Monday, September 4, 2017

Internal and external government

It is easy to acquire books and audiobooks without getting around to reading and listening to them.  I got The Republic of Spin in April of '16 and I am just now getting up to the middle of the book.  I am listening to the audio version and I only listen when I am driving.  When I am not driving, I don't enjoy sitting and listening but in the car, I do just fine.

I enjoy my mind and I enjoy thinking about minds, conscious minds.  I had David Eagleman in the back of my mind for a year or so.  He seemed like he might be a good source for better understanding what minds are and how they work.  I am reading "Incognito" by Eagleman, a neuroscientist among other things and it is terrific.

You might not give even half a hoot about what I am reading or listening to.  I just mention the two works because I think getting into the two of them at the same time has special effects.

A good portion of my friends were quite unhappy with our recent presidential election and I am constantly hearing expressions of outrage and fear for the future of our country.  So, hearing the expressions of outrage and worry about the behavior of politicians and political parties in the years from 1897 to 1920 has both relevance and comforting power that stunts and dirty tricks and bad manners have been around for a long time.  They may even be the best that people can manage at times.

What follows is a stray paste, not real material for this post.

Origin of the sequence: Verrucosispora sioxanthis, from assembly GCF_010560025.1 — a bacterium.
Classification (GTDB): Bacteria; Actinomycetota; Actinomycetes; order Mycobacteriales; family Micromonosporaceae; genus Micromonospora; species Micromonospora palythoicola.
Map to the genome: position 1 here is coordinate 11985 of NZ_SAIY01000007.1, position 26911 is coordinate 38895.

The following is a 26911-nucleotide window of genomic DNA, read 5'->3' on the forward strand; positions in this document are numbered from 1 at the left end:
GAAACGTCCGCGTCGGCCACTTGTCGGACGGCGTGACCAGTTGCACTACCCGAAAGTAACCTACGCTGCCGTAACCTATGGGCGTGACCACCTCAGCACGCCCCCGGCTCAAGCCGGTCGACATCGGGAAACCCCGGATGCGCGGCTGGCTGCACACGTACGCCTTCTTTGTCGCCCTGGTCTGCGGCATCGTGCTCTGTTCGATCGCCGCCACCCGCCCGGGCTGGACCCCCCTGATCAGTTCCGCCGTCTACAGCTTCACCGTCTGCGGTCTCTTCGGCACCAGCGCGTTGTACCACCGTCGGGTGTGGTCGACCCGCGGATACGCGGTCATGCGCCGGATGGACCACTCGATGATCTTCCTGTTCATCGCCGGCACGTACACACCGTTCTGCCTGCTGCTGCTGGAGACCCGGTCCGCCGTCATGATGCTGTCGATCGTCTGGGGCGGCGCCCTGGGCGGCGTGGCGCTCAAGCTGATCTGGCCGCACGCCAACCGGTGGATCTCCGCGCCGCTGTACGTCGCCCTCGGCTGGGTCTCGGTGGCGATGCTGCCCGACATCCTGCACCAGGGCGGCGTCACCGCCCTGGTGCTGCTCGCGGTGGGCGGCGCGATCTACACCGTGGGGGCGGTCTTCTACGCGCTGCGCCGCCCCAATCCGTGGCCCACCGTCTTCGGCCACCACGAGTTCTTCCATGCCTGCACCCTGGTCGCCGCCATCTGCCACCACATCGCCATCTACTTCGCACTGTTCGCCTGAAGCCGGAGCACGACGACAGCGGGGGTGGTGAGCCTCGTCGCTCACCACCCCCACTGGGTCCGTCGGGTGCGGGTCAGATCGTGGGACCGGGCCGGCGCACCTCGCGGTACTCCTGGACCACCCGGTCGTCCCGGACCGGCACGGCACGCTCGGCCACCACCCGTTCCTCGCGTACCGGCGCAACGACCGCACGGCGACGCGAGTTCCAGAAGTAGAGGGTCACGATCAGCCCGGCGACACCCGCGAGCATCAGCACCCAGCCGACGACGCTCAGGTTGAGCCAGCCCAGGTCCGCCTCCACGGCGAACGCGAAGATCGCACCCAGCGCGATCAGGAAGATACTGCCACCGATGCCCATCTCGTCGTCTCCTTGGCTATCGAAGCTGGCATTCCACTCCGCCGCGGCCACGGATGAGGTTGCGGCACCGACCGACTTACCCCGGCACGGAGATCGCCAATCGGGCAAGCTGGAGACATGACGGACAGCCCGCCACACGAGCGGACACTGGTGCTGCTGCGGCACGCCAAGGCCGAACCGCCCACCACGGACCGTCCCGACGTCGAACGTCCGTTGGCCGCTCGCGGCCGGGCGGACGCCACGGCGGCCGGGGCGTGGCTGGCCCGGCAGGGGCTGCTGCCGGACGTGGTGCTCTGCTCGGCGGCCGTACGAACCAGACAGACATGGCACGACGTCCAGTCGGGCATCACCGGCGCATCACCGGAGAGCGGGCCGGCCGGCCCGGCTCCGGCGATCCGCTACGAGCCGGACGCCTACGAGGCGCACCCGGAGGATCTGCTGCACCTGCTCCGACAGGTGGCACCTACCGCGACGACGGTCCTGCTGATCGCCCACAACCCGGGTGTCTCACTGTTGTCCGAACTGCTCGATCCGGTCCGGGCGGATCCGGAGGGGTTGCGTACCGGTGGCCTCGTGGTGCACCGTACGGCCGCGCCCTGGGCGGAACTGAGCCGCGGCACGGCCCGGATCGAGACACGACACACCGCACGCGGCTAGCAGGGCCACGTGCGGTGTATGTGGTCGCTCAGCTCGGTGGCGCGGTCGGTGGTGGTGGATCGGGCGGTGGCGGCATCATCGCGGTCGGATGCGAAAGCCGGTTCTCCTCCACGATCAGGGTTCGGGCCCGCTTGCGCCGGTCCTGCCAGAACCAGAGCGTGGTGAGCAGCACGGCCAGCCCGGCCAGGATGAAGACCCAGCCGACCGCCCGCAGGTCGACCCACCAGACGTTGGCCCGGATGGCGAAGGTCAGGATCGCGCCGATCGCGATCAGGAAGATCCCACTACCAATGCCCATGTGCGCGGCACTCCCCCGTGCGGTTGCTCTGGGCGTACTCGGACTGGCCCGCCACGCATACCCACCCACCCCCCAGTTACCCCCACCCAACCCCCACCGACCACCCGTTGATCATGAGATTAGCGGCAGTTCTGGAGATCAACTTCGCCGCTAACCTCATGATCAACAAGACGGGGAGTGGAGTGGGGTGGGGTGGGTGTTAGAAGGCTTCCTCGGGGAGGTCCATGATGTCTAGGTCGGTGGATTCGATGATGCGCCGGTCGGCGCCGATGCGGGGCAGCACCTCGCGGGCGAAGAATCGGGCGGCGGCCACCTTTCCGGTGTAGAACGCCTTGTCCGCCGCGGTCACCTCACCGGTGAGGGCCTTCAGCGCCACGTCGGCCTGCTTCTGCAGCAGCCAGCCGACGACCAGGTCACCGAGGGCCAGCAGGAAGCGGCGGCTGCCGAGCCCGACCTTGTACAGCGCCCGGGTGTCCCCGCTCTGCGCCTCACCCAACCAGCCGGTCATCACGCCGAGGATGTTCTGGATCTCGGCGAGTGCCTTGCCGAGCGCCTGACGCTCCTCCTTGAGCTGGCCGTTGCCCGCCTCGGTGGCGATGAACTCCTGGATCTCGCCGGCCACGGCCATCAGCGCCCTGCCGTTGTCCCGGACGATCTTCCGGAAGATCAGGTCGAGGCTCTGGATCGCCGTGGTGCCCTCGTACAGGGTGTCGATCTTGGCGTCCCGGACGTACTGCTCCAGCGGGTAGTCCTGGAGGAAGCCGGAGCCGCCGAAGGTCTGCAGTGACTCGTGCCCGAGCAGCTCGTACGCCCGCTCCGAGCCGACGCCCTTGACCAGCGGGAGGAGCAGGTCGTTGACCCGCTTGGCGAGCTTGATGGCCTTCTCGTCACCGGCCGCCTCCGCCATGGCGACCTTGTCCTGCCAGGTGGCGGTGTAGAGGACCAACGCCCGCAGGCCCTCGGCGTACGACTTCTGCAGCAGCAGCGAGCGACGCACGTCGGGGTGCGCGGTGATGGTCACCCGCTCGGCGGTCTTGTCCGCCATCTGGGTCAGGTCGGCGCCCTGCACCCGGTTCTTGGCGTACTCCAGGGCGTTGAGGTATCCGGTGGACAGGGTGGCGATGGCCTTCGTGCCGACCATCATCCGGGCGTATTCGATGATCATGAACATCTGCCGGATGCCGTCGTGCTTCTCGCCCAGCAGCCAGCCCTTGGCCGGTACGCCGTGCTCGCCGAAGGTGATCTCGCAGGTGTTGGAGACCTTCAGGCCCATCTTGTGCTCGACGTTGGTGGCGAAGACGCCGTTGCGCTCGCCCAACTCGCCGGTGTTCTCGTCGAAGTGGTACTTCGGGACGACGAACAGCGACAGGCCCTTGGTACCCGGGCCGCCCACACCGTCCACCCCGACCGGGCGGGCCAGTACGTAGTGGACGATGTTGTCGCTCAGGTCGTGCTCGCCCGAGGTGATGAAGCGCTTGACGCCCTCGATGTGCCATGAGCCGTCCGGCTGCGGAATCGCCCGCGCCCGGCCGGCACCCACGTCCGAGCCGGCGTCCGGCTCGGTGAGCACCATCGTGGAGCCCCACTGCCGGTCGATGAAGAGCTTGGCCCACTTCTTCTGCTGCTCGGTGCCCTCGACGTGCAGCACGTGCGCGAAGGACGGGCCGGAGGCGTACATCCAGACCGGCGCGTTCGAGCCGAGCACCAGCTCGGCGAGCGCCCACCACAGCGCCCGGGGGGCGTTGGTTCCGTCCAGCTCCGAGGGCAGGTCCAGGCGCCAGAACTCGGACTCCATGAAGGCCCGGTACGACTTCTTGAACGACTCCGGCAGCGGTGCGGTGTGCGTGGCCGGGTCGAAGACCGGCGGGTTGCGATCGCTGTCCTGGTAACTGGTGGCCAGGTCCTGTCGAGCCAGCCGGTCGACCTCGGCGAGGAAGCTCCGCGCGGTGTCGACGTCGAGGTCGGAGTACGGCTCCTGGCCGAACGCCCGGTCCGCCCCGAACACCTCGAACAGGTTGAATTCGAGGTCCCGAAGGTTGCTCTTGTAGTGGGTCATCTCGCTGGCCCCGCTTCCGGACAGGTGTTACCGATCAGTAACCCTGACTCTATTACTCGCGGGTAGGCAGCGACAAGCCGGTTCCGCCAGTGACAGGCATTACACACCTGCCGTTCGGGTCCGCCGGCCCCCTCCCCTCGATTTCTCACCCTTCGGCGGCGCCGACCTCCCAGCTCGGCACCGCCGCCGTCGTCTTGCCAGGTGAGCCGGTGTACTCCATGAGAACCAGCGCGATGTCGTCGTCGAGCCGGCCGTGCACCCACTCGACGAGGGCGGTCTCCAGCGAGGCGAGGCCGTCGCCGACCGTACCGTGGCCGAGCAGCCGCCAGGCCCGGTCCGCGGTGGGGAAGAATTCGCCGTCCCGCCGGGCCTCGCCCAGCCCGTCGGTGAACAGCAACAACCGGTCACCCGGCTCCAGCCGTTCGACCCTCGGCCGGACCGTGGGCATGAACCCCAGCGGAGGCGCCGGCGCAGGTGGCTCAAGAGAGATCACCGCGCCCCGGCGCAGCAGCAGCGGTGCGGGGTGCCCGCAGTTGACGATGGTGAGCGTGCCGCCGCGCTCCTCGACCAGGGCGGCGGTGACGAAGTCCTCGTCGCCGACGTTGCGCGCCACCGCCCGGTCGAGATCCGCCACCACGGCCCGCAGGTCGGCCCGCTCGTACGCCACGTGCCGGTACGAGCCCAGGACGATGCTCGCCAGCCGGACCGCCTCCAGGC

What has really struck me is Eagleman's comparisons between what our conscious minds do all day every day and what politicians and the government do.  He shows that our conscious minds are a small part of our brains and the only parts we have much access to, or awareness of.  He explores cases where people are blind but assure everyone, wrongly, that they aren't. Reminds me of situations where a hypnotist tells a person under hypnosis that when they hear a whistle, they should get up and open a window.  After the trance is broken, a whistle sounds and the person goes over to the window and opens it.  When asked why he did that, he explains that he was getting hot.

Wars, complex events and diplomatic maneuvers can unfold in confusing and misleading spurts and jerks.  Like the patient and his window, the government, the leadership may offer a narrative that tries to make sense of events and keep the nation focused on its goals.  Whether you are shaping a narrative for a country or an organization, or your conscious mind is giving you an impression of what's happening inside your complicated body and brain, you have to summarize and condense.  Your opposition and rivals will always have some footholds and alternative versions, along with some criticisms of what you have said, the way you have worded your message, and what you have omitted.

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